Maximum impact: boosting skills in the Western Balkans

On 29 June 2022, the ETF hosted another in its series of Learning Connects discussions. The latest instalment brought an international panel together to discuss Impact investment for skills and societies: a focus on the Western Balkans. As a joint study on the topic by the European Commission’s Joint Research Centre and the ETF is published, the discussion aimed to demystify impact investment. The guests – Nikica Mojsoska-Blazevski, CEO of Macedonia2025; Aleksandra Kostova, Programme Manager at the European Commission’s Directorate General for Neighbourhood and Enlargement Negotiations; Elena Andonova, Policy Officer at the European Commission’s Joint Research Centre; and Siria Taurelli, Senior Human Capital Development Expert at the ETF – clarified what impact investment is, and examined its implications for the Western Balkans region. The session was moderated by the ETF's Communication Officer, Denise Loughran.

What is impact investment?

“Impact investment isn’t philanthropy,” said Elena Andonova. Instead, it is a form of investment located midway between financial returns and social impact. The finance itself can come from any regular investor: banks, pension funds, private sources, public institutions or donors. The only thing that marks them out from other investors is their willingness to combine financial returns with positive social outcomes. Always linked to concrete projects, it typically involves partnerships between public institutions and the private sector, with the partners defining the outcomes they want to achieve from the project in advance.

Europe has already spawned a number of successful examples. In Portugal, the government used outcome-based contracts to increase efficiency gains in key public policy areas. And in Brussels, the Actiris employment agency successfully launched a loan structured as a social impact bond, to finance a programme to equip jobseekers with digital skills. Only last year, the Asian Development bank published a paper highlighting the potential of social impact bonds, with examples ranging from France to India.

Western Balkans: a challenge and an opportunity

In the West Balkans, the key challenge is the region’s low economic development with regard to its EU neighbours. Big gaps exist with the EU, on indicators ranging from standard of living to per capita GDP. But in a region where 99% of companies are SMEs and in which SMEs employ anything from 60% to 80% of the workforce, supporting innovation in SMEs is a solution with great potential. “By boosting innovative SMEs, we can achieve a higher growth rate and close the development gap with the EU,” said Nikica Mojsoska-Blazevski.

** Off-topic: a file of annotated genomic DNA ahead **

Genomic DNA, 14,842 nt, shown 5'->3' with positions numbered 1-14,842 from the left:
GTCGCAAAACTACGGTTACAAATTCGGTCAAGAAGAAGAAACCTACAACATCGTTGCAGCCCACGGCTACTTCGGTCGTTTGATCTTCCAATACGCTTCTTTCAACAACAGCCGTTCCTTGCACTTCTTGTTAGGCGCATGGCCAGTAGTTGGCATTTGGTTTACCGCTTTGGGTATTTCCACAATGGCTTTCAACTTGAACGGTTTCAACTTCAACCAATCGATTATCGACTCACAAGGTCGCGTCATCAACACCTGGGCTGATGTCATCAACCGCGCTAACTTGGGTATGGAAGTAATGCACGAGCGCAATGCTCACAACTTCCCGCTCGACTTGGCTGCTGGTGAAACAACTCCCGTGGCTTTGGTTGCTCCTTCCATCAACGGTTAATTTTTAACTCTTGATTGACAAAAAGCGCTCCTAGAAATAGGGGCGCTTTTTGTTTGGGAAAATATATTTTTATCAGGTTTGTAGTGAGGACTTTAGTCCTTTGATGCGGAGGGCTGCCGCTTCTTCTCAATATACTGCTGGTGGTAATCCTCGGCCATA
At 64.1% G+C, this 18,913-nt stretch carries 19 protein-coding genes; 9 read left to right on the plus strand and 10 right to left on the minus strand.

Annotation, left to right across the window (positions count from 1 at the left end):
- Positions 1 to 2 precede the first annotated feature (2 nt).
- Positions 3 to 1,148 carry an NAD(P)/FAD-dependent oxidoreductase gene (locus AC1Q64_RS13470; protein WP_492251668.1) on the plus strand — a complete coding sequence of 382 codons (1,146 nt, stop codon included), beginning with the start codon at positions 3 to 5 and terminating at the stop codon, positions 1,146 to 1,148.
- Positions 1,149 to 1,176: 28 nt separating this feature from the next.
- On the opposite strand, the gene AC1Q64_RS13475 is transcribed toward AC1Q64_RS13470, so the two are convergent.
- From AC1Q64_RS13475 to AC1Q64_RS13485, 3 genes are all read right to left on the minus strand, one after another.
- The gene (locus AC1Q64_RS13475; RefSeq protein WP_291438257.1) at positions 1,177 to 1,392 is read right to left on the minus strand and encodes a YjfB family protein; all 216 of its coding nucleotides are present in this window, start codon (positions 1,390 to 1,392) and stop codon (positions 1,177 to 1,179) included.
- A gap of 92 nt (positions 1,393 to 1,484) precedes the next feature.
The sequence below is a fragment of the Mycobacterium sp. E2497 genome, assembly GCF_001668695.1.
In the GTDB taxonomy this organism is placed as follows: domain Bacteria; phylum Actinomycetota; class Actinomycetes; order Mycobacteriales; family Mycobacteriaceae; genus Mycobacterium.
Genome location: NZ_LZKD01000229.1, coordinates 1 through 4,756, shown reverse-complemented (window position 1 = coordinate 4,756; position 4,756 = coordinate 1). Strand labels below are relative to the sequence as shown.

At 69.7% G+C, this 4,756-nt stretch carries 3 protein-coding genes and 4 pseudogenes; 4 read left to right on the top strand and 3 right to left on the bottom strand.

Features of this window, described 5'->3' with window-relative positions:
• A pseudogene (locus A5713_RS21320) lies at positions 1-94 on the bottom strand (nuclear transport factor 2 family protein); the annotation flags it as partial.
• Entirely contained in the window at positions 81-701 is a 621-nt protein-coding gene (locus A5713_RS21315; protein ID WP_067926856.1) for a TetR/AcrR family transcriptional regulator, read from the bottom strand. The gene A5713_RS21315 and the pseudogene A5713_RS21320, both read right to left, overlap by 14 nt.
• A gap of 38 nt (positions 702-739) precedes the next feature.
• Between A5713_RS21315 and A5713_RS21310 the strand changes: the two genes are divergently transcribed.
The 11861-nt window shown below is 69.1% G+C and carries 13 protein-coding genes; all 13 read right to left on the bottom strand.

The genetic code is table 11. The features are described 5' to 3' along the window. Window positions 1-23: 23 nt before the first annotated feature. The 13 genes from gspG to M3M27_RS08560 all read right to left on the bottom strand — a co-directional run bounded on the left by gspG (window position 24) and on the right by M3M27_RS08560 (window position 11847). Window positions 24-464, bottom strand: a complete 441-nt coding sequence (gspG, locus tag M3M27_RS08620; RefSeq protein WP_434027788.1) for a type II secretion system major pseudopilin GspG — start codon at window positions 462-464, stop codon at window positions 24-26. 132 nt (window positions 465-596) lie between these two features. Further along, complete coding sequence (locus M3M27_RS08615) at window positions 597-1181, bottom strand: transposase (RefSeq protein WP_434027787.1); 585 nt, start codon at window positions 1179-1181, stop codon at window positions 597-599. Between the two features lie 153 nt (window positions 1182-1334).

Impact investment has an important role to play in that process, by compensating for the low level of private and public investment in human capital development across the region. “Impact investment fulfils several key goals at the same time,” said Mojsoska-Blazevski. “It supports skills development, it supports the growth of innovative SMEs, and it also supports the green and digital transition of the economy.”

Investing in the future

With that in mind, the European Commission has launched a joint platform with investment banks, aimed at leveraging resources to boost skills development in the Western Balkans. It focuses on both capacity – by boosting entrepreneurial culture in schools and higher education – and resources, by providing access to finance with a focus on innovative start-ups. “The idea is facilitating the region’s transition to a competitive, knowledge-based economy with a skilled workforce,” said Aleksandra Kostova. The platform is ideally placed to support the riskier, high potential investments that are often ignored by the traditional banking system. Early successes include providing venture capital to local funds, and supporting youth employment via concessional guarantees for employers.

Yet significant challenges remain. The discussion highlighted how regional employers still need to be convinced that investing in skills can yield high returns. The region has yet to attain the critical mass of skills in the workforce to drive a self-sustaining network of innovative SMEs. And in a context in which investment is often focussed on physical infrastructure, there is a parallel need to focus on developing leaders and encouraging more political commitment.

With its focus on public/private partnerships, impact investment brings together organisations that are not typical players in the skills environment. “So trust can be a big issue,” Siria Taurelli explained. “They’re not necessarily used to talking to each other.” And by fostering new ways of doing things within the public sector, impact investment can be perceived as a disruptive influence and provoke a degree of institutional resistance.

Yet with social impact bonds having already demonstrated their ability to enhance skills development in several EU countries, the new approach has proved its worth. “Investors get a return on their investments, and governments get to reduce their costs,” said Elena Andonova. “It’s a win-win situation.” And with 30 initial investments already up and running under the joint European Commission/EBRD impact investment fund, the Western Balkans will soon be among the winners.             

Read the full European Commission/ETF joint study here:

Watch the live interview here

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